It is not clear to me from the book theextent to which these stories impact the lives or which one is the reasonbehind the success or failure of the different people in the stories. Thedegree to which the individuals in the stories were able to be active membersof society varied greatly in an Anthropologist on Mars. The surgeon was verysuccessful but the boy in the last hippie was unable to generate muchspontaneous activity. Here we do seethat although there are different ways of living and interpreting the world notall seem to result in equal forms of independence. The damage to the diencephalonin the boy meant that “he seized his environment, he was seized by it, he couldnot distinguish himself from it” (Sacks, 57). In relation to our class thismakes me wonder about what is left or his story teller and how essential thestory teller is for individuals to even have a viewpoint of the world toreflect upon.
Sacks also emphasizes not only theimportance of the structure of the brain but the adaptations and furtherconnections formed between structures as we grow up. Most of us are born withthe ability to see but we still have to learn to actually experience seeing.The learning process that we go through adapts the brain in specificdirections. It is also true that in the absence of certain abilities the brainadapts differently. The man who regained his sight after almost forty years isa good example of this. Sacks tells us that; “We achieve perceptual constancy-the correlation of all the different appearances, the transformations ofobjects- very early, in the first months of life” (Sacks, 128). And thereforethe man was not able to just see without going through a similar process thatfor the rest of us occurred unconsciously early on in life. Sacks isacknowledging our reliability on the connections that our brain formed and thedifficulty of changing our reliance after a different system of interpretationof the world (in this case touch) has been formed.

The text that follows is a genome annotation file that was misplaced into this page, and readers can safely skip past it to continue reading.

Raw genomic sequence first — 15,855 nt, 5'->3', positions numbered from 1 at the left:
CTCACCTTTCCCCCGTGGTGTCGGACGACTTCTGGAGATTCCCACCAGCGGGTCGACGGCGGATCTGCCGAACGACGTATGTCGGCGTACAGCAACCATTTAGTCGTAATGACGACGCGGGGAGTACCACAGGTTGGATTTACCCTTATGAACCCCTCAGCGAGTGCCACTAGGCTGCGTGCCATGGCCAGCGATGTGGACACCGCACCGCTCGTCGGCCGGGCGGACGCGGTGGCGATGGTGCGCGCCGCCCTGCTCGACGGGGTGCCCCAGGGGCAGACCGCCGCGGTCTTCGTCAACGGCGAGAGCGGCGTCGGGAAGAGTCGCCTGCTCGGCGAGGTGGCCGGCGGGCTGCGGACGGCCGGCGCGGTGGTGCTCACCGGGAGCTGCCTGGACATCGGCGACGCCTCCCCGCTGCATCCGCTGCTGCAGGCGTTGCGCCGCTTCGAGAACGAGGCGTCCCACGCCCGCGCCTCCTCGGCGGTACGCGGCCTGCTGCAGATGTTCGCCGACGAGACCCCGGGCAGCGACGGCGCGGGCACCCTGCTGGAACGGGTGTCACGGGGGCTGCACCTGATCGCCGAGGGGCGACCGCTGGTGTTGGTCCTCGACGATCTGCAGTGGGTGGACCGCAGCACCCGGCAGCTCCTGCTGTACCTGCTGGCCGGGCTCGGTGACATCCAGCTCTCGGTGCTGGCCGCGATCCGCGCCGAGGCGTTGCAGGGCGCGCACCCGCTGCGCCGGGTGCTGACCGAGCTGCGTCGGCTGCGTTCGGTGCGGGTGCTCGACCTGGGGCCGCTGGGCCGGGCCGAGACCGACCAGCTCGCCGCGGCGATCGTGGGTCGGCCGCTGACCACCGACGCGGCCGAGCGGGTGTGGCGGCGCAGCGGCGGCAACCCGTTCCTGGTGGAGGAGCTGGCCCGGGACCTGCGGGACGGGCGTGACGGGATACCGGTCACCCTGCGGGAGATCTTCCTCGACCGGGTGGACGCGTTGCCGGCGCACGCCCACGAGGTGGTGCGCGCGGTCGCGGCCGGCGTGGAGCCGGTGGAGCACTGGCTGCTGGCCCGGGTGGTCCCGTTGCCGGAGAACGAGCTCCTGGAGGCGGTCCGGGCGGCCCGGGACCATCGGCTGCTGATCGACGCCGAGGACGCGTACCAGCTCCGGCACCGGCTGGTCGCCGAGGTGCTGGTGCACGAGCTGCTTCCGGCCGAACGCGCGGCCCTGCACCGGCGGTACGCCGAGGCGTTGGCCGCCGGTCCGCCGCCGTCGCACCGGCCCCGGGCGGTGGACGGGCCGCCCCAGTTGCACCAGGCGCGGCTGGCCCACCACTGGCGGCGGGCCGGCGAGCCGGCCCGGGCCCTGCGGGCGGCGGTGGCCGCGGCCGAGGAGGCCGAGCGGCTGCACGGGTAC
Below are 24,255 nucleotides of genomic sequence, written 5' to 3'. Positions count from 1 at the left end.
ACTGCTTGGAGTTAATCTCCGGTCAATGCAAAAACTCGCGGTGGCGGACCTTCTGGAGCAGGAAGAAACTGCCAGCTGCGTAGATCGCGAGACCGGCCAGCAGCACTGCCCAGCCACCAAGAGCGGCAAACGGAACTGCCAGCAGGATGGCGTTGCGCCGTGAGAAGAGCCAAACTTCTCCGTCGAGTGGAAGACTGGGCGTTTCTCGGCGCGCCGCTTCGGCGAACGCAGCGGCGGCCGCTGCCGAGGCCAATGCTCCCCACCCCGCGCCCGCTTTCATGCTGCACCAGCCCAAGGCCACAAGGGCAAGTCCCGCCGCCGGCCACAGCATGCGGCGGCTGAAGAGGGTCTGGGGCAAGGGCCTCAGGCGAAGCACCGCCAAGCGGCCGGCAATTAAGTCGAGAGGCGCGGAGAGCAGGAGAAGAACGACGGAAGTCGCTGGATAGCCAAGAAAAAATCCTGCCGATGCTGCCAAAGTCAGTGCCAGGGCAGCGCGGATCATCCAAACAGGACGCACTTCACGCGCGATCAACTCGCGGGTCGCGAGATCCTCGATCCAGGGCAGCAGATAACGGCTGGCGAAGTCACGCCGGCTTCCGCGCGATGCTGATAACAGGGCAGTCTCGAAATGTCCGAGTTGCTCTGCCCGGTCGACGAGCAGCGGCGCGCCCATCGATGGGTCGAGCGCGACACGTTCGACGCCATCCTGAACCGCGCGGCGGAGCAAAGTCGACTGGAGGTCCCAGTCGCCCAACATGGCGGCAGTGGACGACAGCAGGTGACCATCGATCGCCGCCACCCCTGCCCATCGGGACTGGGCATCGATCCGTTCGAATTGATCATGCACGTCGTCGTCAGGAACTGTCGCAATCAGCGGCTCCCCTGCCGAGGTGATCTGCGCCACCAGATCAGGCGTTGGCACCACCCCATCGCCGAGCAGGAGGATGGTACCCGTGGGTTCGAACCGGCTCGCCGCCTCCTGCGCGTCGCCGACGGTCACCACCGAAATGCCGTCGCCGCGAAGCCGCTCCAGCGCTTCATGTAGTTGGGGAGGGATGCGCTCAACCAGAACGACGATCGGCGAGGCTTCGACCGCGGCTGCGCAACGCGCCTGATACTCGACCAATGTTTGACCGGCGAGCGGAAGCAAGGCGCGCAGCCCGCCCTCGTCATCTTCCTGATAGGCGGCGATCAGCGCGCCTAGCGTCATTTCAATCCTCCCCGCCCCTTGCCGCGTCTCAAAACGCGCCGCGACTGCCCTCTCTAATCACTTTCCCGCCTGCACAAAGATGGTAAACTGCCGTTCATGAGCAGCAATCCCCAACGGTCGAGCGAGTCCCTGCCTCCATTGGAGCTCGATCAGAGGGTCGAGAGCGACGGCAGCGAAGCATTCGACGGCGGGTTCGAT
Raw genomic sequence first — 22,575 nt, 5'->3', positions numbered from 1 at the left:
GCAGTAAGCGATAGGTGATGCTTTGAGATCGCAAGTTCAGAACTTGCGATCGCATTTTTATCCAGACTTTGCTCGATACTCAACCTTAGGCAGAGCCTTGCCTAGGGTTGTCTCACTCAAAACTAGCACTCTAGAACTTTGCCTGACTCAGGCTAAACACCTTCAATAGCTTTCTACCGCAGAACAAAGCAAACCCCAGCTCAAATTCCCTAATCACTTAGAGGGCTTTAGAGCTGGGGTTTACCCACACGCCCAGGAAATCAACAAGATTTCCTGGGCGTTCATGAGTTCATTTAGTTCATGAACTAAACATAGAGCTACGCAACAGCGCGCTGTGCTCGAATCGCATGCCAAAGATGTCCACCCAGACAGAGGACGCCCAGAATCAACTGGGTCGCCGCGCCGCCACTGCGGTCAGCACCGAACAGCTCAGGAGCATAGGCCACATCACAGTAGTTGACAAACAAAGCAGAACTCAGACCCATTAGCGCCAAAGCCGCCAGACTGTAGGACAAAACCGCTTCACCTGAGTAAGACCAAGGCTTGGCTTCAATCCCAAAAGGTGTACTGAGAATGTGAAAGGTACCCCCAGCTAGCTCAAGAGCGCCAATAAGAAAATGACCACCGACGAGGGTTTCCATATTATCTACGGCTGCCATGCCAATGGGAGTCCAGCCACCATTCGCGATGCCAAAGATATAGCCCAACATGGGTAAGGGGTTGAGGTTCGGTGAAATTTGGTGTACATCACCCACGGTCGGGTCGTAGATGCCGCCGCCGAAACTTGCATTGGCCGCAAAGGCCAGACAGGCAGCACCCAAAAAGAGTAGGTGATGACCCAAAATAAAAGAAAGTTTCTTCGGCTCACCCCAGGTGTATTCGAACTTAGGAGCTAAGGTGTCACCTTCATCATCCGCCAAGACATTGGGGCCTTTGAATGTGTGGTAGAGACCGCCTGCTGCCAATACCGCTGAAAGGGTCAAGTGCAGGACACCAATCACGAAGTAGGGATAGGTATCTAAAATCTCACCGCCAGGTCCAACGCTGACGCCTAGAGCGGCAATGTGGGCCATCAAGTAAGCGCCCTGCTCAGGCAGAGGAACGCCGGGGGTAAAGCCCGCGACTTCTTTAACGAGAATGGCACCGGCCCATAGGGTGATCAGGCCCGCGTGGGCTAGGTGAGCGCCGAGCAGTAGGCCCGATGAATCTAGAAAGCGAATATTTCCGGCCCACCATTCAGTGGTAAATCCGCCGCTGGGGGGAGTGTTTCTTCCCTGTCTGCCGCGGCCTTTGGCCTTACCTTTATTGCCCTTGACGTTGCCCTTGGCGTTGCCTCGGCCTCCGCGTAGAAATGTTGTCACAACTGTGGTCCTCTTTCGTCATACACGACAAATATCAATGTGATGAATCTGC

This book was a good addition to our classdiscussions and I have learned a lot from it in terms of loopy science and thesubjectivity of perspectives. In an Anthropologist on Mars the differentstories come together in order to explain the relations of the individuals withthemselves, their environment and other people. Like our class the book makescertain distinctions between the individual story teller, their body and theenvironment in which they live. The relations between these different parts ofthe brain linked strongly to ideas of the bipartite brain and individual versuscultural stories. The importance of an individual story and the expression ofthis is emphasized as well as challenged in an Anthropologist on Mars.
Oliver, Sacks (1995). “An Anthropologiston Mars seven paradoxical tales” Alfred A. Knopf Inc. United States.